FI's ethos was to take advantage both of technical advances to encourage working at home for flexible hours, and of the fact that software no longer needed to be developed on site. 'The Sixties in the FI Group was part of the emancipation of women,' Mrs Shirley says. 'We were the first women going through the industry.'

Unusual in Britain, contracting out was already established in the United States, and the Mars company was one of her first customers. In the UK, however, there was little recognition for service industries that offered only people and their skills rather than manufactured goods, and getting the business off the ground was not easy.

Part of Mrs Shirley's strategy for survival was to change her first name from Stephanie to Steve. That way, she found she could get her foot through the door by sidestepping prejudice. But her determination to succeed is more deeply rooted in her background. At the age of five, she was one of 10,000 unaccompanied children shipped out of Germany as refugees and had an immigrant's fervour to prove she was worth her survival. Raised by foster parents in the Midlands, she wanted to be a mathematician.

'That sort of childhood brings entrepreneurial drive,' she says. 'It's the only thing common among immigrants.' She did an honours degree in maths while she was working. 'Difficult though it was, it did mean that in my early twenties I had not only academic qualifications but work experience, and it did differentiate me from my peers. If you then work 12 hours a day, seven days a week, you soon pull yourself in front of people who are academically superior.

'I have lived the fact that I was saved while a million children died and I have needed to justify my survival. It's called survival guilt. The laissez-faire attitude of more established people doesn't give them that sharpness and focus to succeed in business.'

FI grew into a company with 1,000 people, specialising in computing services and training. It is owned by its staff and has several 'work centres' near motorways in different parts of the country. They are open 24 hours a day, seven days a week. Work is measured in time but is not subject to rigid hours.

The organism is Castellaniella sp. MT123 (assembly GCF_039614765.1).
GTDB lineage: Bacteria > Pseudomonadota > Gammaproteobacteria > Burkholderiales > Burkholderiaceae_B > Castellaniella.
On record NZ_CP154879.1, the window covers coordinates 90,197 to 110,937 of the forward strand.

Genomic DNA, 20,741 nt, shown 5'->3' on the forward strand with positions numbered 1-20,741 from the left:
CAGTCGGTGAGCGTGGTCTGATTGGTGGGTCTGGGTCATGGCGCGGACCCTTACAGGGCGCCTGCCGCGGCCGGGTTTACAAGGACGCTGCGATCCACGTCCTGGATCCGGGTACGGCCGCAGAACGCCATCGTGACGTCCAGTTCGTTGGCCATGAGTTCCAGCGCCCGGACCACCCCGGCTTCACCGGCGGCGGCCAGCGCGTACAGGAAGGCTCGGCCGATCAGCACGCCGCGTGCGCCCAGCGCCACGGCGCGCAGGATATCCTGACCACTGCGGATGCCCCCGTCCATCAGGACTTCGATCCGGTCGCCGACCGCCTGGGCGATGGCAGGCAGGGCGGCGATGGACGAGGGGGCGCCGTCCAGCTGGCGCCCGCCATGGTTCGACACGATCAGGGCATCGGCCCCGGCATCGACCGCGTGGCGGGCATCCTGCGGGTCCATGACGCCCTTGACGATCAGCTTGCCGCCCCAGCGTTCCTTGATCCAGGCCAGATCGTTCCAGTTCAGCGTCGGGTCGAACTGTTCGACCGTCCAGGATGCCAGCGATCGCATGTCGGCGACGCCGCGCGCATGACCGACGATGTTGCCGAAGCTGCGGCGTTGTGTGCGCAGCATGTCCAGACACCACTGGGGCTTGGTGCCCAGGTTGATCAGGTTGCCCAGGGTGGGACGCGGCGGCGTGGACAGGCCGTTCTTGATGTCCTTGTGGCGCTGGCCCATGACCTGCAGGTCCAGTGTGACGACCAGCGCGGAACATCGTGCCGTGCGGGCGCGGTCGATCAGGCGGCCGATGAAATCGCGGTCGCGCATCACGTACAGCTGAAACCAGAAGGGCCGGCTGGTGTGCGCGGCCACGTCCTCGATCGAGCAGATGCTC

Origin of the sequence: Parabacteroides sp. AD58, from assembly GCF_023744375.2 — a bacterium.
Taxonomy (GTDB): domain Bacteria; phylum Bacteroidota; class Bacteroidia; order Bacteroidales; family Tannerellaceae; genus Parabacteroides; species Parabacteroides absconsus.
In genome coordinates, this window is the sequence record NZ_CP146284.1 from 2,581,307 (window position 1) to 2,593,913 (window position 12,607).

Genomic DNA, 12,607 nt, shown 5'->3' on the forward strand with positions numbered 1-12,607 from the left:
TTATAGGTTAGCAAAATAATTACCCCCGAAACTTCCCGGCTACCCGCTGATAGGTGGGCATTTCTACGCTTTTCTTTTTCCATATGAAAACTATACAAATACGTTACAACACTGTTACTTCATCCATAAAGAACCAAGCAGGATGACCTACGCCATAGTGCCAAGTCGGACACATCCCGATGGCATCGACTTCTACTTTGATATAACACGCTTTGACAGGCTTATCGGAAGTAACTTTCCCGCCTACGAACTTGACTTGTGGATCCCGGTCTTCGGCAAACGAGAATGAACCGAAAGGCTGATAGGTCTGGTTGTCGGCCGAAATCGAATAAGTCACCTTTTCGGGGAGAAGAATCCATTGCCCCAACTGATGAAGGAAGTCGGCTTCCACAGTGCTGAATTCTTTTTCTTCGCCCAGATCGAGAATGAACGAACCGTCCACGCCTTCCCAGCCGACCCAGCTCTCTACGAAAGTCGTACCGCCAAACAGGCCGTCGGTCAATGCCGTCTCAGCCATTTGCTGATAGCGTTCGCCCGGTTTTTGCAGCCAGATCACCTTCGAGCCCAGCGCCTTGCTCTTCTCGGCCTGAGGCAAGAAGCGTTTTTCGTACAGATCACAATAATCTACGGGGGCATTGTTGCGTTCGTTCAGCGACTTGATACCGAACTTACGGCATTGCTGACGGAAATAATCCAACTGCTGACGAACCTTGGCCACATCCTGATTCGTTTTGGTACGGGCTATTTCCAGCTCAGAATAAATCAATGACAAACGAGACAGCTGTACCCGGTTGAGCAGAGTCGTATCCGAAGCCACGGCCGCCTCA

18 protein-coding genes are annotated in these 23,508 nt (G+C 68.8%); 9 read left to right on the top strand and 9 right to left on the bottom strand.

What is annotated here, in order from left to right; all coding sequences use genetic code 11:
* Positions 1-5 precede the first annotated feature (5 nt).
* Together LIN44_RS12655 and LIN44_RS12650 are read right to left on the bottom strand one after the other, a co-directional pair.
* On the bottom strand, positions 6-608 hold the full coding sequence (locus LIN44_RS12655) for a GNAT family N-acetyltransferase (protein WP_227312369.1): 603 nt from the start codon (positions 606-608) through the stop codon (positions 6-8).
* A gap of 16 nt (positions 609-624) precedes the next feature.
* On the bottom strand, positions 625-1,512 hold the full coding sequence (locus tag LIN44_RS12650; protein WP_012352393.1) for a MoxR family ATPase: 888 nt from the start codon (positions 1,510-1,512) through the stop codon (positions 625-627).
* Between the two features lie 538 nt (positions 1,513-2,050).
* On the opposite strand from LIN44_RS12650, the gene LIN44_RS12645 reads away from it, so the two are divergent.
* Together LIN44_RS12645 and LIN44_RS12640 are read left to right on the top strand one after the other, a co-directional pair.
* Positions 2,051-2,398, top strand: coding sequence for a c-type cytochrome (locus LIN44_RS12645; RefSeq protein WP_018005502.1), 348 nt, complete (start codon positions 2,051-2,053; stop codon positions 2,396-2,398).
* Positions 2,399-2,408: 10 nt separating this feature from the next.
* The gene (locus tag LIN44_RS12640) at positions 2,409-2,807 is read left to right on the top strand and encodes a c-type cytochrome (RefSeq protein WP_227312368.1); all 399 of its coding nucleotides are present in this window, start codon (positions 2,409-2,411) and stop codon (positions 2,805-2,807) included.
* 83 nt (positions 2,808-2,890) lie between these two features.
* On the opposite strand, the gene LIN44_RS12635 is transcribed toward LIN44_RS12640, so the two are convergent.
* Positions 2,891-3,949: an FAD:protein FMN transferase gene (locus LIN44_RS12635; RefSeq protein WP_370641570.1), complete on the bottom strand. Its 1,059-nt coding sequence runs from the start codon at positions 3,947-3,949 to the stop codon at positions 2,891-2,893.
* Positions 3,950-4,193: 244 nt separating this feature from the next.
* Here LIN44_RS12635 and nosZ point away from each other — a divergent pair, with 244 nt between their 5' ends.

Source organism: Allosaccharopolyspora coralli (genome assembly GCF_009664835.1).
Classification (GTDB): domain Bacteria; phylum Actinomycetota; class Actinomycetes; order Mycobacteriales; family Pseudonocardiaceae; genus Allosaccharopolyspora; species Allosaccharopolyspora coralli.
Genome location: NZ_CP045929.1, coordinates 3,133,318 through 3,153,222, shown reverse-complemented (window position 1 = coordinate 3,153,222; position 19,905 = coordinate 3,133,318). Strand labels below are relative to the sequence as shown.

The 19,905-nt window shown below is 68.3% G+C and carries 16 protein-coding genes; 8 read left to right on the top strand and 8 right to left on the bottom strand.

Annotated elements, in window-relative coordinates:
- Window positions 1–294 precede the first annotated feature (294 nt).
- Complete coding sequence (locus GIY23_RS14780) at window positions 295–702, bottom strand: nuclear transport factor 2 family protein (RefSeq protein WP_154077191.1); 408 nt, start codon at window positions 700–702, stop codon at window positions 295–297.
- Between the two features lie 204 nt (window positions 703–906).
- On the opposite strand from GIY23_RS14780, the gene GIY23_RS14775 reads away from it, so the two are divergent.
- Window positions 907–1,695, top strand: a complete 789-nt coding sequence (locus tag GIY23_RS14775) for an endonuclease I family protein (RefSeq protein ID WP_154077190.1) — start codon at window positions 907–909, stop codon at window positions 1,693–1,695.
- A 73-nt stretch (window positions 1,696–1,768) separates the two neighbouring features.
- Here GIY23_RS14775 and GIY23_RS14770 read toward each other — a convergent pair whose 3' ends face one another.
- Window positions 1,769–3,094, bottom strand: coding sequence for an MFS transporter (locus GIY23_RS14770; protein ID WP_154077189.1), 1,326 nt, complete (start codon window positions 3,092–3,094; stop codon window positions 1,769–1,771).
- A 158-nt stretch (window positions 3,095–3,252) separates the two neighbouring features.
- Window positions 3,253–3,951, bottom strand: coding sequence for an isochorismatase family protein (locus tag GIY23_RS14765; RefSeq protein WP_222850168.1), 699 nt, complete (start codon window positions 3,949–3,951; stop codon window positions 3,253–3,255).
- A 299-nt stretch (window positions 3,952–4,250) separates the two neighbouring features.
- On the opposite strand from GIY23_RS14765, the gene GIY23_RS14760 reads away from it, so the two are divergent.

Lack of confidence rather than lack of fervour is now women's biggest handicap, she says. 'It manifests itself in low career aspirations, apparent reluctance to innovate or take on leadership roles and an unhealthy willingness to accept subservient positions with little thought of reward. For many women, doing the job well is what matters most. Being seen to do a good job is seldom regarded as important. Neither is being seen to be available for promotion, nor even just being seen to network with other people. They either lack such political skill or find it distasteful and refuse to 'waste time', to everyone's disadvantage.'

As a director of Tandem Computers and of the Atomic Energy Authority (and as founder of the Kingswood Trust, a non-profit-making body that she established to set up independent homes with carers for mentally handicapped people, such as her son), she wants to use her profile to keep proselytising.

'Those of us who have achieved some prominence in one way or another have to be prepared to stand up and be counted,' she says. 'There are far too many women who cannot see a parapet without ducking behind it.'

(Photograph omitted)